Has it ever occurred to you that the road atlas you may still have may be out of date or totally wrong in places? And nobody cares to update it, obviously, because so many people rely on GPS these days? My husband and I are still studying the maps – most of you know that by now. When we go on a road trip here in Washington State, we always have our road atlas with us. I’m usually the navigator.
Have you ever heard of the town of Seabrook? From time to time, you might come across advertisements in Washington State magazines. It is described as a posh resort town with plenty of restaurants, shops, and nice accommodations. I first discovered this a dozen years ago in a brochure I picked up at SeaTac airport. Now take a look at your road atlas. Surprise: There is no Seabrook on the map. Wasn’t in our first Washington State road atlas. Neither in the latest that is available in stores. Yet it exists. Do a Google search and you’ll find it on a hill between Pacific Beach and Ocean Groves on the Olympic Peninsula. Of course, we have encountered it on a few of our travels, although a very short drive was more than enough for us.
It could be worse, however. Have you ever been to Lake Wenoochee, the great reservoir in the Olympic Mountains? You better fuel up before you go there because the road atlas will show you a big diamond a little south of it, meaning a town of a certain size. Big enough to hold a gas station, you’d guess. Woe if you count on it. Because apart from a few old mailboxes and a commemorative sign, you won’t find anything left of the old lumber town of Grisdale. And your next chance to refuel is right on the coast or about 40 miles south of Montesano.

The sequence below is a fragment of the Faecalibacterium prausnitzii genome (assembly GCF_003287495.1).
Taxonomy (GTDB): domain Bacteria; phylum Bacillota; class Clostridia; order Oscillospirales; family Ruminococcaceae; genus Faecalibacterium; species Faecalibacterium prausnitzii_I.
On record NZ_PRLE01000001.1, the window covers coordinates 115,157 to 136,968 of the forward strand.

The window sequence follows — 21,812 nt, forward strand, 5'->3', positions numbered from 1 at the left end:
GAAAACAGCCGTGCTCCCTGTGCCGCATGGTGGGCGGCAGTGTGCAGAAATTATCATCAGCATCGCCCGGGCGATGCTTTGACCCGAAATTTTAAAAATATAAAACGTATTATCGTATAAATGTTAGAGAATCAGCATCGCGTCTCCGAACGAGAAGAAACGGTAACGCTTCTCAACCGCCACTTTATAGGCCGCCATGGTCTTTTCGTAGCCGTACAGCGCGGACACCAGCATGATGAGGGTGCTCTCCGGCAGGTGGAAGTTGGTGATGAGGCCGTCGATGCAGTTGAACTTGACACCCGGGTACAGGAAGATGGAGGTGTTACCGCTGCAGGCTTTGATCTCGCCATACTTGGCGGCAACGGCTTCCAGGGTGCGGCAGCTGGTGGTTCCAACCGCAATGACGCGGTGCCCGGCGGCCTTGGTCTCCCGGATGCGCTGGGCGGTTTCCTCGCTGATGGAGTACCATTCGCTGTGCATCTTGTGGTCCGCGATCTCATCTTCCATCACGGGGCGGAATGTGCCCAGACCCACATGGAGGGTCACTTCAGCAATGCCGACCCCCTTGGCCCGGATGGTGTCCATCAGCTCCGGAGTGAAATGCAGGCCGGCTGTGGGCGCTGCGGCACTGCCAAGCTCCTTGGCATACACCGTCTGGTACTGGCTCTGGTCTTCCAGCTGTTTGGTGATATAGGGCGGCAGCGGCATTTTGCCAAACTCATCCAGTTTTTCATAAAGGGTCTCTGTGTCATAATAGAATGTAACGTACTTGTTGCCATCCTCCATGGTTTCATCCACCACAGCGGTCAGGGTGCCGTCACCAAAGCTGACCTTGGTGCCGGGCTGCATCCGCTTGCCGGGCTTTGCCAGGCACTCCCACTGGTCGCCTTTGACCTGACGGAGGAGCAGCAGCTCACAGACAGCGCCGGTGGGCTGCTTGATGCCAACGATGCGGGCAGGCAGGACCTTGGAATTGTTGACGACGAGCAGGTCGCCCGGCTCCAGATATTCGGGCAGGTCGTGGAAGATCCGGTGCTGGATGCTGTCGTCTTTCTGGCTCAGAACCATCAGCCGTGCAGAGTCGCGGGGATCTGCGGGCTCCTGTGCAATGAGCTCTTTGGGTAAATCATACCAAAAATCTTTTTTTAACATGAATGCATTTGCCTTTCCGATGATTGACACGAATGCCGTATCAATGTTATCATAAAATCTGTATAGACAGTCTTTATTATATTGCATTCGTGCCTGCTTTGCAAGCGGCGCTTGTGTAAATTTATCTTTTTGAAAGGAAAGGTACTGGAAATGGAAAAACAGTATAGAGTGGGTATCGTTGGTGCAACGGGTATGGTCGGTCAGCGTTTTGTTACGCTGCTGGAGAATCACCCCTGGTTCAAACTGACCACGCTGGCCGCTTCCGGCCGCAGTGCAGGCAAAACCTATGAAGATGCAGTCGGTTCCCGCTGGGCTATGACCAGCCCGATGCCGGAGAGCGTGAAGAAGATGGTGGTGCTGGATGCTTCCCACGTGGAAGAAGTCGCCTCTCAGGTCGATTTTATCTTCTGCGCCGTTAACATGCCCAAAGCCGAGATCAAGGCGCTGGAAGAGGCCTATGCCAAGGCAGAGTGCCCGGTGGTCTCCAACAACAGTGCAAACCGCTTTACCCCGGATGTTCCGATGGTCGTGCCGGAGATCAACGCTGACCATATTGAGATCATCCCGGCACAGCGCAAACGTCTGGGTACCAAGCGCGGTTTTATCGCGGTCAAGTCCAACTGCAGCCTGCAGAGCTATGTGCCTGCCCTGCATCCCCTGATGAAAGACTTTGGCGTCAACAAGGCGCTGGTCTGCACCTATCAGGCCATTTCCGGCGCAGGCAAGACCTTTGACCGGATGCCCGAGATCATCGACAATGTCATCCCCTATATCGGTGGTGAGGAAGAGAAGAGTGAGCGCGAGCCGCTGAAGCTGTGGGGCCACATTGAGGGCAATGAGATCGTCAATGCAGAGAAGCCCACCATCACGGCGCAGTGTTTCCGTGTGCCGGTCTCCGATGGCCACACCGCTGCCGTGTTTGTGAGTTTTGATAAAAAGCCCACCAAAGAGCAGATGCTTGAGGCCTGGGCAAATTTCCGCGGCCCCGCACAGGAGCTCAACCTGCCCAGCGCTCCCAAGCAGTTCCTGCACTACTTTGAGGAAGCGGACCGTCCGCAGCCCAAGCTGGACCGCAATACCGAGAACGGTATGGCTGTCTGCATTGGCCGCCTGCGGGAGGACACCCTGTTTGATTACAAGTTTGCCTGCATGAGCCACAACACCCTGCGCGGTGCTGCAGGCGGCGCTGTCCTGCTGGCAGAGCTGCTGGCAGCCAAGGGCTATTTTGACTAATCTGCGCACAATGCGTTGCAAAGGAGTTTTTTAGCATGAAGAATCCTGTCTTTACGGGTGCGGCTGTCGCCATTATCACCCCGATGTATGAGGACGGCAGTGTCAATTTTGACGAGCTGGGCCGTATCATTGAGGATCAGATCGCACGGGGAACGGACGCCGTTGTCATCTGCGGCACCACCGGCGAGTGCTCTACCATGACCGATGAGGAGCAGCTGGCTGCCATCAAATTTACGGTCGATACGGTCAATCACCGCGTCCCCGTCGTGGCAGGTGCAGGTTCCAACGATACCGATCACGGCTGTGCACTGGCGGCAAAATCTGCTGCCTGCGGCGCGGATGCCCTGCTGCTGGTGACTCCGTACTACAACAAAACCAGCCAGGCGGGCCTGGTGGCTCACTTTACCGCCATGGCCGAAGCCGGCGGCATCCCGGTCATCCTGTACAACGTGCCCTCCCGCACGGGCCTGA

The surprises are even better when you take to country roads. Believe me, as an ethnic German who drove around her motherland on smooth paved roads with rarely a pothole, the roads of Washington are sometimes even an adventure when within the confines of the town. But in the countryside, we end up where the sidewalk suddenly stops, even if the map still suggests a well-maintained and fairly wide thoroughfare. Of course, you have hardly any cell phone reception in these areas, and if you really want a thrill, you keep going. I found myself getting out of the car to move some smaller trees across the Aeneas Valley Road from eastern Washington, which would rather deserve the description of an off-road track in places. We found ourselves at some surprising intersections on the edge of the Capitol Forest that were in geographically different places on the map. We ended at roadblocks, seeing the continuation of our route across Lake Cushman – nothing on the map says the dam is not for public use. Indeed, a classic GPS would have indicated it to us. But where would be the adventure in that? !
Shaken by the back roads, stirred by the landscape, my husband and I will continue to use maps just to see what’s around in addition to the direct route from A to B. Whether it’s dunes on the road as we traverse desert or scorched forests or steep single-lane mountain roads with chilling glimpses of what lies below. We’ve started mapping these surprises in our roadmap, as there don’t seem to be any official fixes so far. And we know how to take our time and keep our composure as we explore our beautiful wilderness.